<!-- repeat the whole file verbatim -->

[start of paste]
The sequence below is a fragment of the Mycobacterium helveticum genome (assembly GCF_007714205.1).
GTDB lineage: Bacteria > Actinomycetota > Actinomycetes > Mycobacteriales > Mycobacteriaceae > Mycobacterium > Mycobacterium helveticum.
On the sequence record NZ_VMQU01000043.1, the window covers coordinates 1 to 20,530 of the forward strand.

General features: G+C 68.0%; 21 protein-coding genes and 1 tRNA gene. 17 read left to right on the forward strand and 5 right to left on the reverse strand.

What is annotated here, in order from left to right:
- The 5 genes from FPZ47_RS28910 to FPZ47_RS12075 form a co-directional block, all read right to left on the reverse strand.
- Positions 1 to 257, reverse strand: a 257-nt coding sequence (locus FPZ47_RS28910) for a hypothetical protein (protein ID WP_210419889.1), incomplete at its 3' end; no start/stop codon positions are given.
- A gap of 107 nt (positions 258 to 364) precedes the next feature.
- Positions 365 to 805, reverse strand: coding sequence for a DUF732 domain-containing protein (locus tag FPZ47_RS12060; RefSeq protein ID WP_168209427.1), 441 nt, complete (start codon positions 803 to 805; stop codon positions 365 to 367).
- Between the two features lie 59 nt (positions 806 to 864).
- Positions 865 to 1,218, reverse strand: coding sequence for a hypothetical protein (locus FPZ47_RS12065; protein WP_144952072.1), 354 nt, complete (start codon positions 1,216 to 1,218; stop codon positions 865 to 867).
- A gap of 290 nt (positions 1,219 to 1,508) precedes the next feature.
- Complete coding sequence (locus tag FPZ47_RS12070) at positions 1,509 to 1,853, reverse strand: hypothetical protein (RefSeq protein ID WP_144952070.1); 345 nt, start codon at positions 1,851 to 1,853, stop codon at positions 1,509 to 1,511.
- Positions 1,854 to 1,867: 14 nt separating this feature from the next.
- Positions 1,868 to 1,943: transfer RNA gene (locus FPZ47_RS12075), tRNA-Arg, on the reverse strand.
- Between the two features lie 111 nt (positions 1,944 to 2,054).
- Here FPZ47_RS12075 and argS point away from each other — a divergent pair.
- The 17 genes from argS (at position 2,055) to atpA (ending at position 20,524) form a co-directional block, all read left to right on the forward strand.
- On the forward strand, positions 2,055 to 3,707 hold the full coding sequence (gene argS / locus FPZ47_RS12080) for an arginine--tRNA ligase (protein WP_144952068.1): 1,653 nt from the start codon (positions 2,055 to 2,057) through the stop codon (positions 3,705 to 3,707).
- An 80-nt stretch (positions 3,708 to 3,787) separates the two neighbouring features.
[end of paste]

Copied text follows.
The sequence below is a fragment of the Mycobacterium helveticum genome (assembly GCF_007714205.1).
GTDB lineage: Bacteria > Actinomycetota > Actinomycetes > Mycobacteriales > Mycobacteriaceae > Mycobacterium > Mycobacterium helveticum.
On the sequence record NZ_VMQU01000043.1, the window covers coordinates 1 to 20,530 of the forward strand.

General features: G+C 68.0%; 21 protein-coding genes and 1 tRNA gene. 17 read left to right on the forward strand and 5 right to left on the reverse strand.

What is annotated here, in order from left to right:
- The 5 genes from FPZ47_RS28910 to FPZ47_RS12075 form a co-directional block, all read right to left on the reverse strand.
- Positions 1 to 257, reverse strand: a 257-nt coding sequence (locus FPZ47_RS28910) for a hypothetical protein (protein ID WP_210419889.1), incomplete at its 3' end; no start/stop codon positions are given.
- A gap of 107 nt (positions 258 to 364) precedes the next feature.
- Positions 365 to 805, reverse strand: coding sequence for a DUF732 domain-containing protein (locus tag FPZ47_RS12060; RefSeq protein ID WP_168209427.1), 441 nt, complete (start codon positions 803 to 805; stop codon positions 365 to 367).
- Between the two features lie 59 nt (positions 806 to 864).
- Positions 865 to 1,218, reverse strand: coding sequence for a hypothetical protein (locus FPZ47_RS12065; protein WP_144952072.1), 354 nt, complete (start codon positions 1,216 to 1,218; stop codon positions 865 to 867).
- A gap of 290 nt (positions 1,219 to 1,508) precedes the next feature.
- Complete coding sequence (locus tag FPZ47_RS12070) at positions 1,509 to 1,853, reverse strand: hypothetical protein (RefSeq protein ID WP_144952070.1); 345 nt, start codon at positions 1,851 to 1,853, stop codon at positions 1,509 to 1,511.
- Positions 1,854 to 1,867: 14 nt separating this feature from the next.
- Positions 1,868 to 1,943: transfer RNA gene (locus FPZ47_RS12075), tRNA-Arg, on the reverse strand.
- Between the two features lie 111 nt (positions 1,944 to 2,054).
- Here FPZ47_RS12075 and argS point away from each other — a divergent pair.
- The 17 genes from argS (at position 2,055) to atpA (ending at position 20,524) form a co-directional block, all read left to right on the forward strand.
- On the forward strand, positions 2,055 to 3,707 hold the full coding sequence (gene argS / locus FPZ47_RS12080) for an arginine--tRNA ligase (protein WP_144952068.1): 1,653 nt from the start codon (positions 2,055 to 2,057) through the stop codon (positions 3,705 to 3,707).
- An 80-nt stretch (positions 3,708 to 3,787) separates the two neighbouring features.